SELYUKH: This kind of stocking up on the basics online - like toothpaste, garbage bags, cereal, canned foods - it's a powerful shift in behavior that we're just starting to see. According to our survey, most Americans have never done this. They've never bought basic household or nonperishable goods online. But the people who do, like Hinchey, tend to rely on Amazon. Convenience is habit-forming, and it's something founder and CEO Jeff Bezos knew early on. Here's what he told NPR in 1999.


JEFF BEZOS: Our No. 1 mission is to be Earth's most customer-centric company. And we mean that across any industry and across any time.

SELYUKH: This obsession with customers has catapulted Amazon into a company worth $800 billion today. It's made Bezos the richest man in the world. Amazon now employs more than half a million workers. And we should note - the company is one of NPR's underwriters.

Amazon is now making movies and TV shows, storing government data on the cloud, selling internet-connected door locks, making the popular Alexa smart speaker. When a company gets to be this far-reaching, critics emerge from all directions. And for Amazon, the most prominent one is President Trump. Bezos was asked about this by the head of a media company called Axel Springer in April. The question was, what if Trump decided that Amazon was too big and should be broken up? Here's Bezos.


BEZOS: For me - again, this is one of those things where I focus on what we can control. And I expect, whether it's, you know, the current U.S. administration or any other government agency anywhere in the world, Amazon is now a large corporation. And I expect us to be scrutinized.

SELYUKH: But what the scrutiny entails is unclear. Legal scholar Lina Khan has been studying the power and impact of Amazon. She says that the government and the courts apply the laws in a way that makes it difficult to check Amazon's dominance.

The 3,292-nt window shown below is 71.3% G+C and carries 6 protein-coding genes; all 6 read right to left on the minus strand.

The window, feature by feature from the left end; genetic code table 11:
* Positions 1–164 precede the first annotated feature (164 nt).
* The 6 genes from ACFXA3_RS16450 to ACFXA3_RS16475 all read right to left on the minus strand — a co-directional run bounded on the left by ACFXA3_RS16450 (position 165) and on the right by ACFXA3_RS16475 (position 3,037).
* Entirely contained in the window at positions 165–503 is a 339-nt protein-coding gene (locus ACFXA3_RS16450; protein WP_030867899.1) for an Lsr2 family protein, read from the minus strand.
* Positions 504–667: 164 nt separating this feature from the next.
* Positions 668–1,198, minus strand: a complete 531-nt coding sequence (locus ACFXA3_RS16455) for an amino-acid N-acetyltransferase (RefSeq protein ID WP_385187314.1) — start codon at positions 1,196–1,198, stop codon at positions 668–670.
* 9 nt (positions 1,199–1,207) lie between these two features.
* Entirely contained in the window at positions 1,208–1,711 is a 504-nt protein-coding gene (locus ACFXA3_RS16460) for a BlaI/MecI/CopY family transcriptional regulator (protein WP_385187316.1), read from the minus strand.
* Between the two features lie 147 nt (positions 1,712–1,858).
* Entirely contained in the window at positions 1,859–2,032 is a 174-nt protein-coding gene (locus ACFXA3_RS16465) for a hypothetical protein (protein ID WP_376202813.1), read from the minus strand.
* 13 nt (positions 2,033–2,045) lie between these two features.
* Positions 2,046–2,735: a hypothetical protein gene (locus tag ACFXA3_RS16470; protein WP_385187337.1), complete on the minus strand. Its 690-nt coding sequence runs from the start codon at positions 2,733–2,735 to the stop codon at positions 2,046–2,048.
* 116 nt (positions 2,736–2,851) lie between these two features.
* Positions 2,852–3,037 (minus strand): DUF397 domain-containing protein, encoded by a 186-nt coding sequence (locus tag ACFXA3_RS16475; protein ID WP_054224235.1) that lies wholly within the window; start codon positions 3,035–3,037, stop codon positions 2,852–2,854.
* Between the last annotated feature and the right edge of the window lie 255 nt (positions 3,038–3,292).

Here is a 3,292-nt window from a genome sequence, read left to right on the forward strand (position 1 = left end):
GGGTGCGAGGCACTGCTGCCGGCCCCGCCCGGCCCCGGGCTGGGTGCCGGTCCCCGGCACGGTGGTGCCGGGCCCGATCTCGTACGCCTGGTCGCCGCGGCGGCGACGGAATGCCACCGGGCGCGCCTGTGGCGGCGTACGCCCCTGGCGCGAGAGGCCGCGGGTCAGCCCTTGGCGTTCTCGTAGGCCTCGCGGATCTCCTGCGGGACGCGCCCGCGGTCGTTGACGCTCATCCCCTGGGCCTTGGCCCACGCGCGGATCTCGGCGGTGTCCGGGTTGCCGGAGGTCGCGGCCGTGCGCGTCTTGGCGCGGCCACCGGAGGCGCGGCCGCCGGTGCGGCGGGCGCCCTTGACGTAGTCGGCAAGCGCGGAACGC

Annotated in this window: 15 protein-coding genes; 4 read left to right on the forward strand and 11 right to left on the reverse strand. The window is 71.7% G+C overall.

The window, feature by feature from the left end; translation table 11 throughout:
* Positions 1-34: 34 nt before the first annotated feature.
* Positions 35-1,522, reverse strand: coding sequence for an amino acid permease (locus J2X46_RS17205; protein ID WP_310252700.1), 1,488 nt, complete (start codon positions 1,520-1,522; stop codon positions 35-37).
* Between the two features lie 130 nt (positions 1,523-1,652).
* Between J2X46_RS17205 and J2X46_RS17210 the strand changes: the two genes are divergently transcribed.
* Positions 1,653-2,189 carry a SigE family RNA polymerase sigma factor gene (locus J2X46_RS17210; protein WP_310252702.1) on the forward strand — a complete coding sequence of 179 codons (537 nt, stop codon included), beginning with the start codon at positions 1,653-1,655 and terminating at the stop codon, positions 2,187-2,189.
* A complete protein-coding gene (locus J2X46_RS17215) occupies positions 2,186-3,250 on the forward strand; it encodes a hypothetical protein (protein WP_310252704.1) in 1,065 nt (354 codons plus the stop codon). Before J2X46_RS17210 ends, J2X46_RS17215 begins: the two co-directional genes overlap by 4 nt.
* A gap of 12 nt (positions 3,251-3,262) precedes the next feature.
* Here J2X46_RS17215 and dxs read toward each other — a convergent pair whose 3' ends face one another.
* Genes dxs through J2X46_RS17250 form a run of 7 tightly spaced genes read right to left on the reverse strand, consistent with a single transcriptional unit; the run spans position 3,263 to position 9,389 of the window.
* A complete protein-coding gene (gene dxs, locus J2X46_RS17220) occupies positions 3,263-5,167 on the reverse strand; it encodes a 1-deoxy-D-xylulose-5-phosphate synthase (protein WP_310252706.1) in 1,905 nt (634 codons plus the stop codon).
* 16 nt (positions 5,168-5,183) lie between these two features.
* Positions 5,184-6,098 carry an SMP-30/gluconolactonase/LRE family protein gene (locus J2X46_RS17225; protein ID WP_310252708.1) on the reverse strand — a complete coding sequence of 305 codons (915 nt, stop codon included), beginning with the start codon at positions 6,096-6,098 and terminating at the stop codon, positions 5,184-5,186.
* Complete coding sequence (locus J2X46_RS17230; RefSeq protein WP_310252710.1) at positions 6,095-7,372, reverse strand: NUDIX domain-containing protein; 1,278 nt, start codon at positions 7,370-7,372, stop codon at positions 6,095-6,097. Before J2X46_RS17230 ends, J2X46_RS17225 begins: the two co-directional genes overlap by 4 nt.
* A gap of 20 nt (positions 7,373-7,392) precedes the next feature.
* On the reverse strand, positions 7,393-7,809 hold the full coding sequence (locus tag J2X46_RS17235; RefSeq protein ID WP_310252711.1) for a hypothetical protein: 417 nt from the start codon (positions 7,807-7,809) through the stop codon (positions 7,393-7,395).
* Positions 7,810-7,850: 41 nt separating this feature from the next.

LINA KHAN: Antitrust laws have become very focused on consumer welfare.

SELYUKH: She's saying the laws focus on making sure that consumers have enough choices or don't get overcharged, for example. But with Amazon, Khan argues the issue is not the short-term interest of shoppers but the impact on the suppliers and the retailers and the competitors in all the areas where Amazon looms large. Many of them now depend on Amazon to reach their own customers.

KHAN: And it shows how if you are amassing market power, antitrusts won't necessarily respond to that anymore unless it's obvious that you're also hurting consumers in some way.

SELYUKH: Khan has her own critics. But that's the thing about Amazon. It reaches far and wide, but customers trust it - a lot. In our survey, a majority of online shoppers said they don't have confidence in most online retailers when it comes to protecting their privacy, but 2 out of 3 said they do trust Amazon. And that's a big reason why Americans are OK with Amazon's reign as the top online retailer and brown boxes keep piling up in my building and on doorsteps across the country.

Alina Selyukh, NPR News.

(SOUNDBITE OF J'SAN'S "GROOVY LIFE") Transcript provided by NPR, Copyright NPR.